Evie Troy, an impulsive and funny young Jewish woman, has a tendency to overcomplicate things. And that can get her into trouble. When her dying friend Jean-Gabriel, a successful and controversial francophone writer, cons her into carrying out his last wish, delivering a monetary mea-culpa to his ex-wife Amélie, Evie decides she knows better. In a fit of misguided generosity, she appropriates his cash to help set herself up as a surrogate mother on behalf of the barren Amélie, a plan she keeps so secret not even Amélie has an inkling a baby is headed her way. Evie's pregnancy scheme pops so many holes at the seams that she's forced to enlist the aid of her estranged mother Marilyn. Back when she was Evie's age Marilyn lit out on the Abortion Caravan, a cross-Canada road trip whose final blow-out demonstration in Ottawa brought the work of Parliament crashing to a feminist halt. Marilyn can't fathom her daughter's daft determination to saddle up her womb on spec, but she agrees to come on board and the two of them head-butt their way through every step of Evie's program, from arm-twisting Mr. Right into coughing up his sperm to staging the flimflam that will relay the newborn to the oblivious Amélie. But will Amélie accept the baby they're offering up gift-wrapped? Played out against the backdrop of the fight for women's rights in Canada, The Village Idiot's Buffet is the boisterous tale of a mother and daughter at odds, struggling to reconnect across a reproductive divide.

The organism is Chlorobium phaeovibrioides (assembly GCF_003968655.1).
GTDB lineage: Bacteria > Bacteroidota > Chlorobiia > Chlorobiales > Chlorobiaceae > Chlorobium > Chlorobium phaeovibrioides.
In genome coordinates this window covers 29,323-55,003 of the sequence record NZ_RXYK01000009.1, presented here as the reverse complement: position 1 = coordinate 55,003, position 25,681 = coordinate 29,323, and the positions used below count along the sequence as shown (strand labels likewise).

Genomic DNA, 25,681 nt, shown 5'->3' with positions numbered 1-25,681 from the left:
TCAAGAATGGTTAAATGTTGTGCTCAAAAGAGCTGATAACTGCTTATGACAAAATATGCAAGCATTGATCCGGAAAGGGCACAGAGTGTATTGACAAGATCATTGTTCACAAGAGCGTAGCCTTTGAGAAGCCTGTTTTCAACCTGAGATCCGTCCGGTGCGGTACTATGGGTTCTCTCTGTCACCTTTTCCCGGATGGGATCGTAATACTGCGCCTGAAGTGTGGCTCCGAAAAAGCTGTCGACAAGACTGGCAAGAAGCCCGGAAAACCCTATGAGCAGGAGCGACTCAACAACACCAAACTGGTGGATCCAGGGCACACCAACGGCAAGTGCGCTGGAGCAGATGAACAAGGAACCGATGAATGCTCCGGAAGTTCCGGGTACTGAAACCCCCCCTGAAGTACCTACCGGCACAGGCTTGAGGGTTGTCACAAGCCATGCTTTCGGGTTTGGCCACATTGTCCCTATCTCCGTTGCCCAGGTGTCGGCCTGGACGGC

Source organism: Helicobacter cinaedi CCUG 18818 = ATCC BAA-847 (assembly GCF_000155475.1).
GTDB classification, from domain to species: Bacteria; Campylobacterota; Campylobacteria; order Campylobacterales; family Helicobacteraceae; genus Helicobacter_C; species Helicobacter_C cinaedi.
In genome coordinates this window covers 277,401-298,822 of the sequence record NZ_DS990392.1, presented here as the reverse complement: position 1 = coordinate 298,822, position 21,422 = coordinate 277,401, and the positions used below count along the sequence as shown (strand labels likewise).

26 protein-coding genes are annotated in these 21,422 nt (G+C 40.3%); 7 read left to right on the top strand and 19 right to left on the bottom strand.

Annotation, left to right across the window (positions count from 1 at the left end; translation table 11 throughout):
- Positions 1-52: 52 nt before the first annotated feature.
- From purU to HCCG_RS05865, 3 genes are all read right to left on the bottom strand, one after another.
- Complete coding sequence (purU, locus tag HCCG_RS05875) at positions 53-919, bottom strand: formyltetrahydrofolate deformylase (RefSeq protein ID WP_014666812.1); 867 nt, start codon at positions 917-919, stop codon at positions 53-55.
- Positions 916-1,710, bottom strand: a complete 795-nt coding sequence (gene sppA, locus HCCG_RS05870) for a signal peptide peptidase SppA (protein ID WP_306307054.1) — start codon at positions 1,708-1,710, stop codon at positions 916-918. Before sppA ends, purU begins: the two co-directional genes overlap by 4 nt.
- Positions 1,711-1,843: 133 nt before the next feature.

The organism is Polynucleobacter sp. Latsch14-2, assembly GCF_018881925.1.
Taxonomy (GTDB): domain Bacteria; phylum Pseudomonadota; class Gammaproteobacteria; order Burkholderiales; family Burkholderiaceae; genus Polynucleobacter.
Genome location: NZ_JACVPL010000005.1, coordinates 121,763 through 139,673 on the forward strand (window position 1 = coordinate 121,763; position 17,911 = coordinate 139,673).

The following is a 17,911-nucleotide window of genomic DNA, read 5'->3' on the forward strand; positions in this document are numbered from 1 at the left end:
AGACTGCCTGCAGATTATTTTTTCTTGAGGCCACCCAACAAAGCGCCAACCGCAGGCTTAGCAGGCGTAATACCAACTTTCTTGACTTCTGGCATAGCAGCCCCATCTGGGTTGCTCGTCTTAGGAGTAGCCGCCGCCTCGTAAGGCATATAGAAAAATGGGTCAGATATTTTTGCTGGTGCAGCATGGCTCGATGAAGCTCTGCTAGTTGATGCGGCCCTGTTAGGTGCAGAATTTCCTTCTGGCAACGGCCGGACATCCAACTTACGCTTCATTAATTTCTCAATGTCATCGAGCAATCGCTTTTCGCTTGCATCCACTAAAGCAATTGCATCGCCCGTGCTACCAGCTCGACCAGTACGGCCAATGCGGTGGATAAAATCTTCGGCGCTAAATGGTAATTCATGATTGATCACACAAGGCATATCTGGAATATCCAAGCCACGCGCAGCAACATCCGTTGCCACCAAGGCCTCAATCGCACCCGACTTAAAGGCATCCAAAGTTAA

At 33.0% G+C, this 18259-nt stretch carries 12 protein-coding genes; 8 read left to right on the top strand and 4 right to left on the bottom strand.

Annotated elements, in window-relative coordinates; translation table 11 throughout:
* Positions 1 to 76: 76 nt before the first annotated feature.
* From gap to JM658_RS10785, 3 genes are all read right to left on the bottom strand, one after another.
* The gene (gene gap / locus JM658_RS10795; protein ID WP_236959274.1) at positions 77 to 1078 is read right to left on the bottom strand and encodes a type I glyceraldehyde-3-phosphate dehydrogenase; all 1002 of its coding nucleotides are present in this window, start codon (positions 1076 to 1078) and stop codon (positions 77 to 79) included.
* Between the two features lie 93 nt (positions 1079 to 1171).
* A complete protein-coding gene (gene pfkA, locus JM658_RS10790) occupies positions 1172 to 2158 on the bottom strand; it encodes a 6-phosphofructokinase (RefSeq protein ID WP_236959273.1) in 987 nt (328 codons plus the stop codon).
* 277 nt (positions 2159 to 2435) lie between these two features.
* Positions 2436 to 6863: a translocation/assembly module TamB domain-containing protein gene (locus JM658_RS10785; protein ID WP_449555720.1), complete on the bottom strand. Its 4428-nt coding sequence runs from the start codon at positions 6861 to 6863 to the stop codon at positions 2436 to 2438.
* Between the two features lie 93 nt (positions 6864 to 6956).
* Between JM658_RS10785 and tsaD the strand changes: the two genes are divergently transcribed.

"Evie, the Baby and the Wife kept me spellbound as the madcap plot unfolds. Like a modern day Shakespearean romp, this novel gallops to its conclusion with intricate twists and turns. Suspend your disbelief (and your matzah balls) and immerse yourself into the intelligent prose, peppered with Jewish expressions. This novel, set in Montreal, is part feminist discourse, a mother daughter story, a love story, a tale of redemption. Underlying the comedy and intrigue are issues such as abortion, the ethics of publishing writing drawn from others' lives, generational divide, and more. With heart and humour, Phyllis Rudin reminds us of how those we love both surprise as well as disappoint us, and that injustice can inspire sacrifice."--Renee Norman, author of True Confessions, winner of the Canadian Jewish Book Award for Poetry, as well as of Backhand Through the Mother and Martha in the Mirror"This novel, masterfully written, highlights the relationship between a feminist mother and a modern daughter. With the neurotics of a Jewish mother, the rejection of religion, the anti-Shabbos gatherings of the younger generation--with a full house on Friday night and a vegan pot luck--and a full repertoire of Yiddish expressions, you can't help but laugh out loud. The plot is woven in Montreal where we meet Marilyn, mother of Evie, who participated in her youth on the Abortion Caravan, Canada's first national feminist protest. Estranged from her mom, Evie will reconnect with her again when she decides to have a surrogate baby. This baby will be a present to the barren Amélie, the ex-wife of a friend, but she is the last to know that a baby is coming her way. The book could have benefited from a glossary on the Yiddish expressions, but even if some readers don't get some of the Yiddish lingo, a good laugh is still guaranteed. A funny, feel good read about fighting for your rights and being a mentsch. Recommended for all community and synagogues libraries. Evie, the Baby and the Wife kept me spellbound as the madcap plot unfolds." --Sonia Smith, Association of Jewish Library Reviews